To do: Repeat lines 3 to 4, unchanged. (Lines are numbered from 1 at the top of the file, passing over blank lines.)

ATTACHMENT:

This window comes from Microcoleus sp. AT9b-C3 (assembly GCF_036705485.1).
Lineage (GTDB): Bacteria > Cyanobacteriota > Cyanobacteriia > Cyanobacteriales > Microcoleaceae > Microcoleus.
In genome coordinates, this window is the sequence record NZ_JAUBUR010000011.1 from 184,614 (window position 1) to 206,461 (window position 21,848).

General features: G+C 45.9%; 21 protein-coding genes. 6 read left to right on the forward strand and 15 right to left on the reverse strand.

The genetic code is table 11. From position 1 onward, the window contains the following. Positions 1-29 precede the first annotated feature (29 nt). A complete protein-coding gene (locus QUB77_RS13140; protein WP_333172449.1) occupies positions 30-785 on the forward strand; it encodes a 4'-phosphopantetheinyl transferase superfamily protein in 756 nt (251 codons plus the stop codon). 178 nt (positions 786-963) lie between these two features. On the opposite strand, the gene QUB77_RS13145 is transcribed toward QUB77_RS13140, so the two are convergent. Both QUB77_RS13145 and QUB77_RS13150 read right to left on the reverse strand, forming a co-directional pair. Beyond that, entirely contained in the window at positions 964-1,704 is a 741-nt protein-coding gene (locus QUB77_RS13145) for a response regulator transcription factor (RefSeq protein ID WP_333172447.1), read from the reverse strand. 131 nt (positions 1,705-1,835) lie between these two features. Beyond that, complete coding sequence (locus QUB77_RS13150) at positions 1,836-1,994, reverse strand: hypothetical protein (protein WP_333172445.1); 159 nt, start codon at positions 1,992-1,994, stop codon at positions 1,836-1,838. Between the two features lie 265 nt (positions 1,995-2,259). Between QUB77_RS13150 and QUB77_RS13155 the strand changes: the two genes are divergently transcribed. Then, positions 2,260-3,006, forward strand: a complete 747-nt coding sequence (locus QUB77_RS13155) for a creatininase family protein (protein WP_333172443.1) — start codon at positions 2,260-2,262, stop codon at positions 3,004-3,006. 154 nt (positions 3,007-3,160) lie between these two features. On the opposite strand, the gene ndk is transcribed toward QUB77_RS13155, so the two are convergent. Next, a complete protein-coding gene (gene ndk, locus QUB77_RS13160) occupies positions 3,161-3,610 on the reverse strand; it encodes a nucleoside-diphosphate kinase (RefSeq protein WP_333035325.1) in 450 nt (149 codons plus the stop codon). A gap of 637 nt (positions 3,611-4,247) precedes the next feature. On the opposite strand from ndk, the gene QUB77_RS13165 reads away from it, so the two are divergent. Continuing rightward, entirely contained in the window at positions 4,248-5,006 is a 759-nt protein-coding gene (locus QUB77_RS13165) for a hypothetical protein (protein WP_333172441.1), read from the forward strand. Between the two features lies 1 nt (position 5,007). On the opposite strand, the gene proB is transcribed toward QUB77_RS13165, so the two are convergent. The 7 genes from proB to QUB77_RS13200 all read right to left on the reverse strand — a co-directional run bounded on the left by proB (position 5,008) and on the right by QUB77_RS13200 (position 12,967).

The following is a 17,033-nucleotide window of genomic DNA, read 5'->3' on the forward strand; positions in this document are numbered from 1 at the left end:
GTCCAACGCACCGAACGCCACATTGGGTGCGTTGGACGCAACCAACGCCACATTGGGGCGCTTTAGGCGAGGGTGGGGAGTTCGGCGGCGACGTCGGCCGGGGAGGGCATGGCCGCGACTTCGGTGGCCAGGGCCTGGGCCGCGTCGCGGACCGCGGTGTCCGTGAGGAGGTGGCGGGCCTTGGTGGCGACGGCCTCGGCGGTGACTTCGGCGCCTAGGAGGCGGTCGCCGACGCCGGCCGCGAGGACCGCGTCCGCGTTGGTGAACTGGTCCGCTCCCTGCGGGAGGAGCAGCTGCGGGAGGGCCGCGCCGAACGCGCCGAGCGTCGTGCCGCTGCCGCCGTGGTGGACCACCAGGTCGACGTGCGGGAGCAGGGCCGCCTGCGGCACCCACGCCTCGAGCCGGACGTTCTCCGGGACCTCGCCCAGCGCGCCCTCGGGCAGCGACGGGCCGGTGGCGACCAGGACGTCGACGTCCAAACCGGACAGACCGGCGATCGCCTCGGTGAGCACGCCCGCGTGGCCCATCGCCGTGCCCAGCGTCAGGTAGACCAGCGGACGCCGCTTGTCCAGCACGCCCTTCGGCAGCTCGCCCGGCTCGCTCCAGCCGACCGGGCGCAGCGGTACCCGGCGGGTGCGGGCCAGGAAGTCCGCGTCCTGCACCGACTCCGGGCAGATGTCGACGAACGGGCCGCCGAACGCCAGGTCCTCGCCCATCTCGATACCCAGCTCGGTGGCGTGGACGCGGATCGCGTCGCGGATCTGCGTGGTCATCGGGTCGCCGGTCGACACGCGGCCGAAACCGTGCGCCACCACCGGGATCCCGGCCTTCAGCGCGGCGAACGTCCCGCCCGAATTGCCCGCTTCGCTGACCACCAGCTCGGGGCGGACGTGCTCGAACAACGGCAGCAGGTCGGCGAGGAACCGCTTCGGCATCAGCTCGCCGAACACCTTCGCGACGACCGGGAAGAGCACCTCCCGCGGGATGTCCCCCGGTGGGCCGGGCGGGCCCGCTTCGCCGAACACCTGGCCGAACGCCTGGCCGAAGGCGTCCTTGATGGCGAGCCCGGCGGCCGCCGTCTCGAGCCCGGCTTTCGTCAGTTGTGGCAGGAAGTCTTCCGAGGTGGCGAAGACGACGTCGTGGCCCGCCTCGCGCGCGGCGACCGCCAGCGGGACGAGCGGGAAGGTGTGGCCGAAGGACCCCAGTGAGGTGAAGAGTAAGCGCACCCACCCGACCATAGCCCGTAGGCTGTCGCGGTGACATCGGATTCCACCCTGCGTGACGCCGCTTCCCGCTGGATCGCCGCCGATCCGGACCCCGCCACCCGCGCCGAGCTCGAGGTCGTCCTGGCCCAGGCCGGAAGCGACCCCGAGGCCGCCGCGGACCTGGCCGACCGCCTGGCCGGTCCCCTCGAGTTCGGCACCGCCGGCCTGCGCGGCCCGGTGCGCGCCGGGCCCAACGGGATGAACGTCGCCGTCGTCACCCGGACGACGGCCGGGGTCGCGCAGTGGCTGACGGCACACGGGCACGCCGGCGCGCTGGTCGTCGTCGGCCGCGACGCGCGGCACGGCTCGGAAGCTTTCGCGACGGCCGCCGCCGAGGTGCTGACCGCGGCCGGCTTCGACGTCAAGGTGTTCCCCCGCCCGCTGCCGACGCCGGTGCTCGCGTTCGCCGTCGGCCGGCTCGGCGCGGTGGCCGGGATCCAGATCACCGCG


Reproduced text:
In genome coordinates, this window is the sequence record NZ_JAUBUR010000011.1 from 184,614 (window position 1) to 206,461 (window position 21,848).

General features: G+C 45.9%; 21 protein-coding genes. 6 read left to right on the forward strand and 15 right to left on the reverse strand.